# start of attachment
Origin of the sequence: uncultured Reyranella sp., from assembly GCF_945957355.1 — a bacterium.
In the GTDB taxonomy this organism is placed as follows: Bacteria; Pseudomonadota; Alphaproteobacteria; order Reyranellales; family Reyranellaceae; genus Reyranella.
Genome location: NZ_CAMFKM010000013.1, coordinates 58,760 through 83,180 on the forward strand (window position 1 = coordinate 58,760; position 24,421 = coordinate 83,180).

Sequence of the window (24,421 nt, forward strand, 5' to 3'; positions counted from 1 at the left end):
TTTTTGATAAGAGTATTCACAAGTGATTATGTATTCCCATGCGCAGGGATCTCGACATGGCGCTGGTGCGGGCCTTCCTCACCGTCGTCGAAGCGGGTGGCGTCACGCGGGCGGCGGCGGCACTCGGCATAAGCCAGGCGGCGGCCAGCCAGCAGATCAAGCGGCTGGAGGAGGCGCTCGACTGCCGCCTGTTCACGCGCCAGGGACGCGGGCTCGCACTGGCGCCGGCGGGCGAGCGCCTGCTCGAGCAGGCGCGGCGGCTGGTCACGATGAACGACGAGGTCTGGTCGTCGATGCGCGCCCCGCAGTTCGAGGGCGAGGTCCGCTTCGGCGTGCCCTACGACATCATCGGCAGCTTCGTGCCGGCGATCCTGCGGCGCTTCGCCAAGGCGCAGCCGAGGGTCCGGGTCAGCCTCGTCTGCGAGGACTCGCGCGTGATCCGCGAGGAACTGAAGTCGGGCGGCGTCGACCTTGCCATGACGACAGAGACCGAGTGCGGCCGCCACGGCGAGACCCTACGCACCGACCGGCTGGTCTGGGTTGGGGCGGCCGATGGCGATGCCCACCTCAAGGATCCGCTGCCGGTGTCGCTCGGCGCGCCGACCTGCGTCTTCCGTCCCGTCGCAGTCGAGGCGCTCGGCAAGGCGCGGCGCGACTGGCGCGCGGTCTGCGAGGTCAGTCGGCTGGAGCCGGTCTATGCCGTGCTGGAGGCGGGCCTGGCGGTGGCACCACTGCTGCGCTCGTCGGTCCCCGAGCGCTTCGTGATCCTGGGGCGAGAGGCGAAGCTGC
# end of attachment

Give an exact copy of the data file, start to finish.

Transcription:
Origin of the sequence: uncultured Reyranella sp., from assembly GCF_945957355.1 — a bacterium.
In the GTDB taxonomy this organism is placed as follows: Bacteria; Pseudomonadota; Alphaproteobacteria; order Reyranellales; family Reyranellaceae; genus Reyranella.
Genome location: NZ_CAMFKM010000013.1, coordinates 58,760 through 83,180 on the forward strand (window position 1 = coordinate 58,760; position 24,421 = coordinate 83,180).

Sequence of the window (24,421 nt, forward strand, 5' to 3'; positions counted from 1 at the left end):
TTTTTGATAAGAGTATTCACAAGTGATTATGTATTCCCATGCGCAGGGATCTCGACATGGCGCTGGTGCGGGCCTTCCTCACCGTCGTCGAAGCGGGTGGCGTCACGCGGGCGGCGGCGGCACTCGGCATAAGCCAGGCGGCGGCCAGCCAGCAGATCAAGCGGCTGGAGGAGGCGCTCGACTGCCGCCTGTTCACGCGCCAGGGACGCGGGCTCGCACTGGCGCCGGCGGGCGAGCGCCTGCTCGAGCAGGCGCGGCGGCTGGTCACGATGAACGACGAGGTCTGGTCGTCGATGCGCGCCCCGCAGTTCGAGGGCGAGGTCCGCTTCGGCGTGCCCTACGACATCATCGGCAGCTTCGTGCCGGCGATCCTGCGGCGCTTCGCCAAGGCGCAGCCGAGGGTCCGGGTCAGCCTCGTCTGCGAGGACTCGCGCGTGATCCGCGAGGAACTGAAGTCGGGCGGCGTCGACCTTGCCATGACGACAGAGACCGAGTGCGGCCGCCACGGCGAGACCCTACGCACCGACCGGCTGGTCTGGGTTGGGGCGGCCGATGGCGATGCCCACCTCAAGGATCCGCTGCCGGTGTCGCTCGGCGCGCCGACCTGCGTCTTCCGTCCCGTCGCAGTCGAGGCGCTCGGCAAGGCGCGGCGCGACTGGCGCGCGGTCTGCGAGGTCAGTCGGCTGGAGCCGGTCTATGCCGTGCTGGAGGCGGGCCTGGCGGTGGCACCACTGCTGCGCTCGTCGGTCCCCGAGCGCTTCGTGATCCTGGGGCGAGAGGCGAAGCTGC